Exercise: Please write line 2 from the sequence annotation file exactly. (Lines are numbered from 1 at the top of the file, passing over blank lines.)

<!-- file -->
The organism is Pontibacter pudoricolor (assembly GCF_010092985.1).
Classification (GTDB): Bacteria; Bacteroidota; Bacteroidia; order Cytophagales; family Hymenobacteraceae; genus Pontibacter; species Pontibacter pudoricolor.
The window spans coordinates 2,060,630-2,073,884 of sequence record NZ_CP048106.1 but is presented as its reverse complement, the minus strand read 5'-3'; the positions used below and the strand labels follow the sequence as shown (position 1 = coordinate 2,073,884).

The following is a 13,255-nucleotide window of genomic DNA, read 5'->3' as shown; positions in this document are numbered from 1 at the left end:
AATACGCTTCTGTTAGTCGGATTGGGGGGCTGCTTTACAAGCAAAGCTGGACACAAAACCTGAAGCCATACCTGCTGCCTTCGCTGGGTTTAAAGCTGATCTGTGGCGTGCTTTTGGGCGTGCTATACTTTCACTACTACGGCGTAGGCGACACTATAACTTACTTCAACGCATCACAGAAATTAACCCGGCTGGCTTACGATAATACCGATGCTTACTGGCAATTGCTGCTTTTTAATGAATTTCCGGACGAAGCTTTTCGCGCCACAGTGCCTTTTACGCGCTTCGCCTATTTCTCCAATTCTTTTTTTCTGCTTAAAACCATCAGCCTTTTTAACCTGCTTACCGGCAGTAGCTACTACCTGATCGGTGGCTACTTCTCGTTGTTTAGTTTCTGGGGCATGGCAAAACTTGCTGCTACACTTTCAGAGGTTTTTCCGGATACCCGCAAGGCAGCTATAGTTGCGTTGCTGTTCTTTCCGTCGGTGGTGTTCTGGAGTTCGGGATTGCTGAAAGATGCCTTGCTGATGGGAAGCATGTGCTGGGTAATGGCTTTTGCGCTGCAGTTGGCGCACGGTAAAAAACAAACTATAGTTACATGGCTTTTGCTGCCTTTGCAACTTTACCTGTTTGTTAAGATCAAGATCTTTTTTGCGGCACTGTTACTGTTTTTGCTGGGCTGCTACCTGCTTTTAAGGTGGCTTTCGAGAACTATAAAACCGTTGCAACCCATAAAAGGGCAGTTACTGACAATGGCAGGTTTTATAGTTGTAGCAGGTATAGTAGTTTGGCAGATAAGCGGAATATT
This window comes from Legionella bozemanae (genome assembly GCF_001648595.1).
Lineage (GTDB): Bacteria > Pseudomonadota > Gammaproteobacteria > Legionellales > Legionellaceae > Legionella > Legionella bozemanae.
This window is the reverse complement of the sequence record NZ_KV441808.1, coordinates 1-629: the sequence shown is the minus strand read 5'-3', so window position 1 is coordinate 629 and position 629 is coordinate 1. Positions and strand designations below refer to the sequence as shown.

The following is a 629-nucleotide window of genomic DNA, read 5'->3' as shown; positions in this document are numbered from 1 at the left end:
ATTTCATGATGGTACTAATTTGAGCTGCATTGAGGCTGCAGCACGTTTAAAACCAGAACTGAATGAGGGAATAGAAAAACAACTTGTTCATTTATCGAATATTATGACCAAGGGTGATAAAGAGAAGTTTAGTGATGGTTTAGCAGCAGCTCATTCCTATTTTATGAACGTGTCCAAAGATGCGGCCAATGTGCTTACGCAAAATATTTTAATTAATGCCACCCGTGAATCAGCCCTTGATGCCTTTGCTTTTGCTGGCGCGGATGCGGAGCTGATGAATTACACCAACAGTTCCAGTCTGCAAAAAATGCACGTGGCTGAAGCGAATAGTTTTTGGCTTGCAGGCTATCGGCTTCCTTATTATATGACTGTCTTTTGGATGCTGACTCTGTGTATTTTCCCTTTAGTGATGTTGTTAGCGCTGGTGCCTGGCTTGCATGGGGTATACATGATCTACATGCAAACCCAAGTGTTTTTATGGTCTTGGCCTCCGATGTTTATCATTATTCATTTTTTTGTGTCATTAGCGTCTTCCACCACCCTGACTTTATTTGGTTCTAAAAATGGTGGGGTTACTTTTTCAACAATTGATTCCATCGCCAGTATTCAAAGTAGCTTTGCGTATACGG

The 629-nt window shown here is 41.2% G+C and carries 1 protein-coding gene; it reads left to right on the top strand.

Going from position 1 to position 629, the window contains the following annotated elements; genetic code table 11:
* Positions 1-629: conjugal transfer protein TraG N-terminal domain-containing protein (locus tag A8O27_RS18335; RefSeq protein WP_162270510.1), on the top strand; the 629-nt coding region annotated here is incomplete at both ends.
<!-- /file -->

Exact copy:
Classification (GTDB): Bacteria; Bacteroidota; Bacteroidia; order Cytophagales; family Hymenobacteraceae; genus Pontibacter; species Pontibacter pudoricolor.